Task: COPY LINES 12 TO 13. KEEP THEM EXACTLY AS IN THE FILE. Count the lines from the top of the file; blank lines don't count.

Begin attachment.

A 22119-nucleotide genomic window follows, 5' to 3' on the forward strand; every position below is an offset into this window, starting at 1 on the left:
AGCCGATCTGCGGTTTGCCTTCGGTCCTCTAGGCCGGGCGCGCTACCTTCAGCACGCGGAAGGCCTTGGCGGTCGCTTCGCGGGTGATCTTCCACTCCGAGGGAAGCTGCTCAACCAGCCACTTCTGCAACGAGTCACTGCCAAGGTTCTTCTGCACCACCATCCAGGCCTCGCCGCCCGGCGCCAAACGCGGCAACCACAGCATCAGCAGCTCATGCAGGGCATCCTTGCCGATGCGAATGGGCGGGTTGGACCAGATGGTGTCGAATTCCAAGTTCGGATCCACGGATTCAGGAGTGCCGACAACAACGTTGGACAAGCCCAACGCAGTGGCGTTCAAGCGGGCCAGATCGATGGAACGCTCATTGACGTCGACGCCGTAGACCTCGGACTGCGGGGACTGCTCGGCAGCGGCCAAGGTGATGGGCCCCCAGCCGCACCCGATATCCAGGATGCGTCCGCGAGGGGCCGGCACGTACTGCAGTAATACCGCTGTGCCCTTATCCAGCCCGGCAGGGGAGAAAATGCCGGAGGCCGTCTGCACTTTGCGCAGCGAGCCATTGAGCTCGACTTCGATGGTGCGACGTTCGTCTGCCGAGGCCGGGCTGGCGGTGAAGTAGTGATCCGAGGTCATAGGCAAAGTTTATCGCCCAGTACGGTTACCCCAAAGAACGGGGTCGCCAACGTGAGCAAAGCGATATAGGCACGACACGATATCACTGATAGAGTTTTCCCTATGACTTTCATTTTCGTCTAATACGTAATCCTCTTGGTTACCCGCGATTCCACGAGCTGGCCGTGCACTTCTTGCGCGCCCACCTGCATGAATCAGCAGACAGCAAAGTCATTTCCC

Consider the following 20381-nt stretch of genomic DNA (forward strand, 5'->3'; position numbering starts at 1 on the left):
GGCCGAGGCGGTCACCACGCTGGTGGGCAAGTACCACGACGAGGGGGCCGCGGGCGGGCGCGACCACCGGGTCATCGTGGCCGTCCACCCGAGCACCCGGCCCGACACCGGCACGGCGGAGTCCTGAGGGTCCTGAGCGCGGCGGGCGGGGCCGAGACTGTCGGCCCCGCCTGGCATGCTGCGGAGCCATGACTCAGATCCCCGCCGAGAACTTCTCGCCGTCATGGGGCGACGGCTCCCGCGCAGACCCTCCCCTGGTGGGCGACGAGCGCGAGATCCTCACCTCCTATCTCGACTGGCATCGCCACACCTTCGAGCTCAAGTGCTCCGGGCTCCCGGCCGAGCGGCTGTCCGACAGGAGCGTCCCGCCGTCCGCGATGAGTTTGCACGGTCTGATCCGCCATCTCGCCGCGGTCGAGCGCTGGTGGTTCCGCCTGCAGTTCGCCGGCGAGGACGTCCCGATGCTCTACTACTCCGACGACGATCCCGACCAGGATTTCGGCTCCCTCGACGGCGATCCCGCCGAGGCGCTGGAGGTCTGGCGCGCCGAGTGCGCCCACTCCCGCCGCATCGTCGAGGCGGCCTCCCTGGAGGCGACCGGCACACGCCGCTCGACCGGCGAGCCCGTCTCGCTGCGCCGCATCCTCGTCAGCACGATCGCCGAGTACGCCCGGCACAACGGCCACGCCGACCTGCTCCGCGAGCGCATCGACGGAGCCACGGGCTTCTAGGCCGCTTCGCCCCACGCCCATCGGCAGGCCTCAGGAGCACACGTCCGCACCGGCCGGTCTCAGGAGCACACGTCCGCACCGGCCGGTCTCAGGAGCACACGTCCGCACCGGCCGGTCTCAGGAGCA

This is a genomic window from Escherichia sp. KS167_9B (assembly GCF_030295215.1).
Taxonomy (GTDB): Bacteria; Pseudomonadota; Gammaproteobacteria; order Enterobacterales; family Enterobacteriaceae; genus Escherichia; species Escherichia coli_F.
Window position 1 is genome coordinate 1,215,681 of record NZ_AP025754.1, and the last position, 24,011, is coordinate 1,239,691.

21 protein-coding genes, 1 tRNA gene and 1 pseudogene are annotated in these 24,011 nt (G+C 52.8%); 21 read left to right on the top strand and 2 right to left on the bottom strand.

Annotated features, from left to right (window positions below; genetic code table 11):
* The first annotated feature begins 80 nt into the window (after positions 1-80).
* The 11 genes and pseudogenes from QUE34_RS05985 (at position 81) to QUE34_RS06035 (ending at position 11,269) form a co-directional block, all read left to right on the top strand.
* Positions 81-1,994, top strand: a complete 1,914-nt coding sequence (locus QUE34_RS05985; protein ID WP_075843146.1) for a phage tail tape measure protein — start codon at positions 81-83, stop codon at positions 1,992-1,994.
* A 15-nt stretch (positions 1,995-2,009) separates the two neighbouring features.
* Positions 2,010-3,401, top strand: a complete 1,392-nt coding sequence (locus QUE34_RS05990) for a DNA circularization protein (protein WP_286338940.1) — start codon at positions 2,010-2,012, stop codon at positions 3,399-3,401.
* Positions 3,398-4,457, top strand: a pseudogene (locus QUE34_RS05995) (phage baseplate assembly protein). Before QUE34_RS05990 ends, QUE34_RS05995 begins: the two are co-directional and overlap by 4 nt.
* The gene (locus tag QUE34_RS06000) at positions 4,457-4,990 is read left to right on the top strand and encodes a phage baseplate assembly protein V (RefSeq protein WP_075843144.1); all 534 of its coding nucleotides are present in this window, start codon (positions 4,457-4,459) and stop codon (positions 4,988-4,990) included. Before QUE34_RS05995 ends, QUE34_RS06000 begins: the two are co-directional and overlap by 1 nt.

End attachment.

* Positions 81-1,994, top strand: a complete 1,914-nt coding sequence (locus QUE34_RS05985; protein ID WP_075843146.1) for a phage tail tape measure protein — start codon at positions 81-83, stop codon at positions 1,992-1,994.
* A 15-nt stretch (positions 1,995-2,009) separates the two neighbouring features.